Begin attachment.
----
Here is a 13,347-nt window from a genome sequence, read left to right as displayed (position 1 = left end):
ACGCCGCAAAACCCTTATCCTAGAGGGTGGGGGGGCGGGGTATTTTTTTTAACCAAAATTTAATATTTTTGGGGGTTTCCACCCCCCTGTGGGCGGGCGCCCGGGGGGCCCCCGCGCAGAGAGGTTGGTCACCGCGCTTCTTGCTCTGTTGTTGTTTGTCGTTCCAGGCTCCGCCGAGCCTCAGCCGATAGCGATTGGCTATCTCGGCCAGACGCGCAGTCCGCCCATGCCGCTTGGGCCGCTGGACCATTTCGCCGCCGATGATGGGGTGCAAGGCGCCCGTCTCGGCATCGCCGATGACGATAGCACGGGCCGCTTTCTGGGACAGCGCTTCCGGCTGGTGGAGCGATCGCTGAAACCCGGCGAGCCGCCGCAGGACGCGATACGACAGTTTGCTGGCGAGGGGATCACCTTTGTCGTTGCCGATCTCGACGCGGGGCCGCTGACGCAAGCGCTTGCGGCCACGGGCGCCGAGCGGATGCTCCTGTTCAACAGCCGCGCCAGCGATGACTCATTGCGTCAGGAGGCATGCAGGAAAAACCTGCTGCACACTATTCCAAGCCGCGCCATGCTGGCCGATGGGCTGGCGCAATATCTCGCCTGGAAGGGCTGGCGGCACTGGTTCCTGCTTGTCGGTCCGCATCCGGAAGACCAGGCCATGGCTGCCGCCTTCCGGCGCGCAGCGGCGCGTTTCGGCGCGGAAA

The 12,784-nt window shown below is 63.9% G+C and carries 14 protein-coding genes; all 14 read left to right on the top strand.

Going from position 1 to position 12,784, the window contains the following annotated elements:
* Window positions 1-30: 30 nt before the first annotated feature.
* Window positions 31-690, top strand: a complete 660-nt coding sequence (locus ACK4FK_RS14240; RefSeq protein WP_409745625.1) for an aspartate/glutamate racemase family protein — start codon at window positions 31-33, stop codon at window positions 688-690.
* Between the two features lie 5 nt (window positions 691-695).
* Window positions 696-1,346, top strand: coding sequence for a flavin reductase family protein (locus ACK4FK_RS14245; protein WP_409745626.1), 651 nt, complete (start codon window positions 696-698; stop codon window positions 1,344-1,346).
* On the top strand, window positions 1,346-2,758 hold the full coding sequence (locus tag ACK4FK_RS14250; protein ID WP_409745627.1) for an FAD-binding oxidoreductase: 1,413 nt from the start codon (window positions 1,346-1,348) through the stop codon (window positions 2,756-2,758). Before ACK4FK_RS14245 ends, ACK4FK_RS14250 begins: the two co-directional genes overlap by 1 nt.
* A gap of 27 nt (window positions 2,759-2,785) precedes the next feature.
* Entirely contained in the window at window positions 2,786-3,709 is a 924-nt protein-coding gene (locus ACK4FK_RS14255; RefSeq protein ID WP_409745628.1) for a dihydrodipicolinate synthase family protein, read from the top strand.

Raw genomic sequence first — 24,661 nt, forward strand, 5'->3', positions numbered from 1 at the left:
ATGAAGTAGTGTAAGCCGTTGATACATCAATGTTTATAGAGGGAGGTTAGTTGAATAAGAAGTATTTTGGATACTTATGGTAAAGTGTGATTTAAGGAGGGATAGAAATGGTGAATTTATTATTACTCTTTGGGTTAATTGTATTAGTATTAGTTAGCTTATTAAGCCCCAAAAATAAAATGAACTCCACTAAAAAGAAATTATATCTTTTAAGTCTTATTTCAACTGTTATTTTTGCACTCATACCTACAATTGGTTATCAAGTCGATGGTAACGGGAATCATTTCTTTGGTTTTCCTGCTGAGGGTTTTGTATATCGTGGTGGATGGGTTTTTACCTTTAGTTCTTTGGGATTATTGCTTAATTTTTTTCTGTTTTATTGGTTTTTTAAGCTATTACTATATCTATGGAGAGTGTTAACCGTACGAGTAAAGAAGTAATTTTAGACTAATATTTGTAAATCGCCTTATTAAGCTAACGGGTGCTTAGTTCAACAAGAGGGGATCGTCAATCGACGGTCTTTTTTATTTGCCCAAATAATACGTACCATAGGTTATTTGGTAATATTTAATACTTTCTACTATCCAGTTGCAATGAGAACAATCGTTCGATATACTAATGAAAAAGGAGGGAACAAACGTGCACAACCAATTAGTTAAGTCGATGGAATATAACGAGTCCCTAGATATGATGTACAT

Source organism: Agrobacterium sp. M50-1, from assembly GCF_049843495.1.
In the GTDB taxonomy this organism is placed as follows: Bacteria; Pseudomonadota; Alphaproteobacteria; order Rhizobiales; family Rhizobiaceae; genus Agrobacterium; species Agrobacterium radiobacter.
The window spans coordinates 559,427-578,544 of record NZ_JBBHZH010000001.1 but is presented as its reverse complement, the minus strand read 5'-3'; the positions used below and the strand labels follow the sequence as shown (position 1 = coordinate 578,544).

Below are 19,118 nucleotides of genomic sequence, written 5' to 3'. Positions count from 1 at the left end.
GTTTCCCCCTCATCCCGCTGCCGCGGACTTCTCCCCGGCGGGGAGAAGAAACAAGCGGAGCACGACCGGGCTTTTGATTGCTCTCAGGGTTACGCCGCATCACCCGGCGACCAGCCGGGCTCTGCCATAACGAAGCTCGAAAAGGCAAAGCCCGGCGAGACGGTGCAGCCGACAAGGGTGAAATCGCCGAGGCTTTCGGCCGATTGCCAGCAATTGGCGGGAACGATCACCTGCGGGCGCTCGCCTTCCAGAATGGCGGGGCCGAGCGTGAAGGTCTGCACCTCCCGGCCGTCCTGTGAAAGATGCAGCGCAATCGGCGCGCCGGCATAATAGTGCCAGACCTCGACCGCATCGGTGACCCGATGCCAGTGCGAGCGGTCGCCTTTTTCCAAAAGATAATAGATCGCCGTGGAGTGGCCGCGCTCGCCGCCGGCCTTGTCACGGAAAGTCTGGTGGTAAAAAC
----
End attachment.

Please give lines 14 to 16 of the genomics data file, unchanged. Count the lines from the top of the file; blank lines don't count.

Source organism: Agrobacterium sp. M50-1, from assembly GCF_049843495.1.
In the GTDB taxonomy this organism is placed as follows: Bacteria; Pseudomonadota; Alphaproteobacteria; order Rhizobiales; family Rhizobiaceae; genus Agrobacterium; species Agrobacterium radiobacter.
The window spans coordinates 559,427-578,544 of record NZ_JBBHZH010000001.1 but is presented as its reverse complement, the minus strand read 5'-3'; the positions used below and the strand labels follow the sequence as shown (position 1 = coordinate 578,544).